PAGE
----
TULSA, Okla. (AP) - A former Oklahoma oral surgeon whose filthy clinics led to thousands of patients being tested for HIV and hepatitis faces a federal charge of money laundering, prosecutors announced Tuesday.
The court filing alleges that W. Scott Harrington laundered money by fraudulently billing Medicaid and Medicare while he practiced dentistry in 2012.
Harrington's two Tulsa-area clinics were shuttered in March 2013, when state health officials urged about 7,000 of his current and former patients to get tested for the diseases because of unsanitary conditions, which state health inspectors said included rusty instruments, potentially contaminated drug vials and improper use of a machine designed to sterilize tools.
Of 4,202 patients tested at state clinics, 89 had hepatitis C, five had hepatitis B and four had the virus that causes AIDS. In only one of those cases was it proven that the illness was contracted at one of Harrington's clinics, health officials said.
Investigators later determined that Harrington was responsible for the nation's first transmission of hepatitis C between patients in a dental office. He surrendered his professional license in 2014.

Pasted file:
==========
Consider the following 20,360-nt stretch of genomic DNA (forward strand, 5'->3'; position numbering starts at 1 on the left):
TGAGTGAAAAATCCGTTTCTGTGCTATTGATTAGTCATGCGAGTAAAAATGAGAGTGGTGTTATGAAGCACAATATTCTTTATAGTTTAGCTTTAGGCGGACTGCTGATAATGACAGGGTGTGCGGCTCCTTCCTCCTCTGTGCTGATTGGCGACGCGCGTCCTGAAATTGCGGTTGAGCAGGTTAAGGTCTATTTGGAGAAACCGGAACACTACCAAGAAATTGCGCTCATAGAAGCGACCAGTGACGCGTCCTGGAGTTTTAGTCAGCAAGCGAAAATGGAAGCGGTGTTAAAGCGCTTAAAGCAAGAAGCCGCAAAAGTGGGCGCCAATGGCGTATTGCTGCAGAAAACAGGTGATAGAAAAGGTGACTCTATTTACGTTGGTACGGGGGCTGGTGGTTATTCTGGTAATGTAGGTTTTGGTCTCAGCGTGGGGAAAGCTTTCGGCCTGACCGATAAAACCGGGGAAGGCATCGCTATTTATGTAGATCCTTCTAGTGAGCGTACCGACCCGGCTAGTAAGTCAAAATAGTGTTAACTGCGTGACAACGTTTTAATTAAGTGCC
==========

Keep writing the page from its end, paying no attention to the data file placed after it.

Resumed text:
A message seeking comment from Harrington's attorney in Oklahoma City was not immediately returned. Doug Horn, the First Assistant U.S. Attorney for the Eastern District of Oklahoma, said Harrington's formal arraignment has yet to be set.
Prosecutors allege in the court filing that Harrington deposited into his account more than $15,000 of Medicaid funds resulting from fraudulent billing for services he performed between January and June of 2012.
The document also alleges Harrington issued a $15,000 check from his account payable to W.S. Harrington LLC, which was another entity Harrington controlled for his personal benefit.
If convicted of money laundering, Harrington could face up to 10 years in prison, a $250,000 fine, or twice the amount of the criminally derived property, prosecutors said.
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